Dave Roberts had enough.
“This will be the last time I talk about it…” he said.
And who could blame him for Roberts talking about his pitching plans for October the way Titanic’s captain talks about the final leg of the ocean liner’s voyage.
The Dodgers won their 106th game Sunday to equal a franchise record and secure home field advantage through the National League Championship Series, but treacherous waters lie ahead.
You won’t have a Walker Buehler and you probably won’t have a Blake Treinen either.
They won’t be any closer as Craig Kimbrel was demoted to cleanup duty earlier in the weekend.
They also may not have Dustin May, who was put on the injured list last night with an unspecified back problem, or Tony Gonsolin, who won’t be able to take on a starter’s workload even if he returns.
The Dodgers could still win a World Series but suddenly look just as capable of navigating a three-and-out postseason. Consider their recent history of thriving in the regular season and being bombed in the playoffs, and it’s perfectly reasonable to expect the worst.
Roberts showed courage ahead of his team’s 4-1 win over the St. Louis Cardinals on Sunday, but the optimism he was trying to convey was betrayed by the tone of his voice and the lack of his trademark smile.
When the seventh-year manager guaranteed a World Series win on a national radio program during spring practice, he made the promise conditional on the health of his pitchers.
When asked if his pitching staff was so exhausted that his guarantee was now void, Roberts replied, “I’m not voiding it. I still believe that regardless of what happened to our pitching this year, we have enough talent to prevent runs.”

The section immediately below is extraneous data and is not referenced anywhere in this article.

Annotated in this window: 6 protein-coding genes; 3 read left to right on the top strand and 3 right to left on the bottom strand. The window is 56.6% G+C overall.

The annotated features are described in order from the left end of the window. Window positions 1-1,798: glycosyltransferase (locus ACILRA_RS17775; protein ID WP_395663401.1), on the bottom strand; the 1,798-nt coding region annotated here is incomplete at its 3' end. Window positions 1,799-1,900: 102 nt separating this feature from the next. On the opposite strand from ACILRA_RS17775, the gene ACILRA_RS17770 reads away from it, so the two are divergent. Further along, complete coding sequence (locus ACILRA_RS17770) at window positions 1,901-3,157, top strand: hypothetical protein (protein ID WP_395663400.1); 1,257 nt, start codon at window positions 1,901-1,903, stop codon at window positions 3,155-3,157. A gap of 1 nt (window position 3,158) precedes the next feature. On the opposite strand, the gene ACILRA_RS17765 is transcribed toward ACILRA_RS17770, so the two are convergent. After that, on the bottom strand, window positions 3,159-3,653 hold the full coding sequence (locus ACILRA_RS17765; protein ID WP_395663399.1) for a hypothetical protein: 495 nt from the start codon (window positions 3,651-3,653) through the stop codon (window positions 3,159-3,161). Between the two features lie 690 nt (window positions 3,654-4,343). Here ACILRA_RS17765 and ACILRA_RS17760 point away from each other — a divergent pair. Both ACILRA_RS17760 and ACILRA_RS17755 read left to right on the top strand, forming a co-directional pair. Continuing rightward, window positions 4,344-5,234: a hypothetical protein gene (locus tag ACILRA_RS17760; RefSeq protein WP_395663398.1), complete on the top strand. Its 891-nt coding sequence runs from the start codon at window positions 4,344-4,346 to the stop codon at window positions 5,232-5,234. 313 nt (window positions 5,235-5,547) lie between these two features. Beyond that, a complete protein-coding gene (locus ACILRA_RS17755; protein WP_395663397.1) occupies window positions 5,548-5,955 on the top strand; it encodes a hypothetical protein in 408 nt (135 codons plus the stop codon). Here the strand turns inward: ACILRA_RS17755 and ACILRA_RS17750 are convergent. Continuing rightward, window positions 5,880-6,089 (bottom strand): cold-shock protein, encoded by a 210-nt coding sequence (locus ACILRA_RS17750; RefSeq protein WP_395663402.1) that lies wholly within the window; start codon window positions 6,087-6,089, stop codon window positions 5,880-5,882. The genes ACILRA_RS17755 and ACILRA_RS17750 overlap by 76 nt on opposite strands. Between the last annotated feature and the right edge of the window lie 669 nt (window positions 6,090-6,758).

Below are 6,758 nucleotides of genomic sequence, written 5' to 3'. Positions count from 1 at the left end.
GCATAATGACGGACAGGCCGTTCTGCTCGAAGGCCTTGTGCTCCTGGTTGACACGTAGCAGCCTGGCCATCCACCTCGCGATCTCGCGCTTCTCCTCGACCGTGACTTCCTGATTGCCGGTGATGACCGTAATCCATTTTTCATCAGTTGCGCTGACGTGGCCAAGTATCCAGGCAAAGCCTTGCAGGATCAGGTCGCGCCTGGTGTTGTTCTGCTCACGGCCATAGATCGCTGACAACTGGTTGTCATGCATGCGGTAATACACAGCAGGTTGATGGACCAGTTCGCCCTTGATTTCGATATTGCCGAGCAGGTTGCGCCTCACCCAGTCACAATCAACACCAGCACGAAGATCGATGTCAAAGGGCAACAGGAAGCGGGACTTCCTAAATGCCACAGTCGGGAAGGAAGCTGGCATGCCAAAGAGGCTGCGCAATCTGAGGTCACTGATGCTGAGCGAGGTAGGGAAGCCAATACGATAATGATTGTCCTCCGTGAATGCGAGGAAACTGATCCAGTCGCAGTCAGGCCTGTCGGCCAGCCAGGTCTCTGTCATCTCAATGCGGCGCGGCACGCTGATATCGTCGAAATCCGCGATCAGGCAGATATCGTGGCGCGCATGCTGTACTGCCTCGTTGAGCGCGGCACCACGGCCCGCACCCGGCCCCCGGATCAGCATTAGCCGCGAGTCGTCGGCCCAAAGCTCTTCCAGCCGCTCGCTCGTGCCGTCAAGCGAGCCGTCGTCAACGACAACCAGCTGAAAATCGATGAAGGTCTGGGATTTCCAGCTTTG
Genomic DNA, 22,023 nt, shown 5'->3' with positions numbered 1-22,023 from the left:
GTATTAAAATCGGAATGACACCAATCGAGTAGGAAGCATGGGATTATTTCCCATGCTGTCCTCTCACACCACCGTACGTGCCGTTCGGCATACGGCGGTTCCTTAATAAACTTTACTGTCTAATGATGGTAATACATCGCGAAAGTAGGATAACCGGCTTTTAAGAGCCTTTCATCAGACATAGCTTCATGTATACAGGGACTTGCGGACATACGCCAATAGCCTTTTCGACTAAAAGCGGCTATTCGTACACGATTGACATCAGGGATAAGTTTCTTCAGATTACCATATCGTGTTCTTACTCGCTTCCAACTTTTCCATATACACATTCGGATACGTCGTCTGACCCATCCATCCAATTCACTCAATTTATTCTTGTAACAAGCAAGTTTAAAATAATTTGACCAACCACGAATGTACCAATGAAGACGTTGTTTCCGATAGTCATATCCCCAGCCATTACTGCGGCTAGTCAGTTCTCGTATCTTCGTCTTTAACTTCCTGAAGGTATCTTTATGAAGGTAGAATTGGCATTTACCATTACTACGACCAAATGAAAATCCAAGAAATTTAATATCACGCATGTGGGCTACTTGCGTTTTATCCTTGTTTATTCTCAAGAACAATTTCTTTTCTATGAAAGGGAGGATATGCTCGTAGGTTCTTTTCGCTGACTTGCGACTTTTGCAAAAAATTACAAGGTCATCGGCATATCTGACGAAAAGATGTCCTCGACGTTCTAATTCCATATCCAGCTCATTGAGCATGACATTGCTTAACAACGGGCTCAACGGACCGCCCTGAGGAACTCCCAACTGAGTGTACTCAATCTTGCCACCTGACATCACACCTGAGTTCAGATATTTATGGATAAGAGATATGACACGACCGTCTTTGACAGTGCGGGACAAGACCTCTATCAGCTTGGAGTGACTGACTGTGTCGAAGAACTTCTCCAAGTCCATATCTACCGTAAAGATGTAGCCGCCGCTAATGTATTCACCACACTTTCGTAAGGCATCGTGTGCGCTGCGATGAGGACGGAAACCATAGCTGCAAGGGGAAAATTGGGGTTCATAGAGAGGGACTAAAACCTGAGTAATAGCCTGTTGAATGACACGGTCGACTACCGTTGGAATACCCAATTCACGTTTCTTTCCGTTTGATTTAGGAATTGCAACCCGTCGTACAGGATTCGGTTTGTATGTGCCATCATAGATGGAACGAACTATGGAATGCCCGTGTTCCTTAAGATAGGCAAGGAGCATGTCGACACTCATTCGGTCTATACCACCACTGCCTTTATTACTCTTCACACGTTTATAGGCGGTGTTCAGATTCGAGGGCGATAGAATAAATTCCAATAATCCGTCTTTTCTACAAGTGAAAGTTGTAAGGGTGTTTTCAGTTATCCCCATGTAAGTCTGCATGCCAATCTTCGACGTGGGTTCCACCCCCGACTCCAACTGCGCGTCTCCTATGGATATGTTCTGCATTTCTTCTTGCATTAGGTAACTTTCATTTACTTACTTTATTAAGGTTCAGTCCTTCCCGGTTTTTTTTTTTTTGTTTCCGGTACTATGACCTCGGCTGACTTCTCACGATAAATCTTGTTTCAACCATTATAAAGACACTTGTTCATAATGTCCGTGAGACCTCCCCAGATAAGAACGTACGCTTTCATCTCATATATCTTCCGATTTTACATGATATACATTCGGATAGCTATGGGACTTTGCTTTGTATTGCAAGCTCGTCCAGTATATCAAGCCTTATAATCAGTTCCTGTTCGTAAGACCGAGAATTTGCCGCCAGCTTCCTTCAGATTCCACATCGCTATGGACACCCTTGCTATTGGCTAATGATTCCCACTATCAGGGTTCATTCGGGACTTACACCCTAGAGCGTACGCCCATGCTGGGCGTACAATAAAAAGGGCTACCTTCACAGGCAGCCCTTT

He added, “Thanks for asking.”
The last time I heard a manager or coach say something like that, Clay Helton was responding to a reporter who asked him why USC should keep him as a football coach.
So, yes, things are looking good here.
The Dodgers have reliable 1-2 starters in Julio Urías and Clayton Kershaw, but a lot of questions after that.
Roberts answered one of them, revealing that Tyler Anderson will be part of the postseason rotation.
“He deserves it,” Roberts said.
The claim is more than backed by Anderson’s numbers — a 15-4 record and a 2.52 earned run average.
But starting Anderson in a National League Division Series game isn’t what the Dodgers wanted. Anderson was behind the unpredictable May in the front office pecking order, which explains why Roberts waited until May was injured to say anything about Anderson, who started when the games really mattered.
Roberts said he didn’t envision Urias or Kershaw taking a three-day break in the postseason, meaning the Dodgers will likely turn to an assembly line of pitchers if the NLDS goes past three games to 27 outs register required to win the game May 4th could be part of such a game, as could Gonsolin and Andrew Heaney.
But May isn’t playing catch and Roberts said he didn’t know when he would return. May declined to comment.
Regarding Gonsolin, Roberts said given where he is in his recovery that the best case scenario is that he’s able to field four innings in a game.
The Dodgers also need to find someone to field the ninth inning. They have four reliable, high-leverage helpers, but none of them have extensive closer experience: Evan Phillips (three career saves), Tommy Kahnle (four), Alex Vesia (two) and Chris Martin (nine).
Roberts included the possibility of Urias or Kershaw serving relieved rather than having a bullpen session between starts.
“This will be the last time I talk about this, but when you get to Game 5 [of the NLDS]there’s all hands on deck, but before that you have many, many viable options,” he said.
Roberts sounded annoyed. He sounded like he recognized the problems. He sounded like he knew that after a grueling six-month schedule, the real season was about to begin.
https://www.latimes.com/sports/dodgers/story/2022-09-25/dave-roberts-dodgers-world-series-pitching-uncertainty Dave Roberts standing behind Dodgers’ World Series guarantee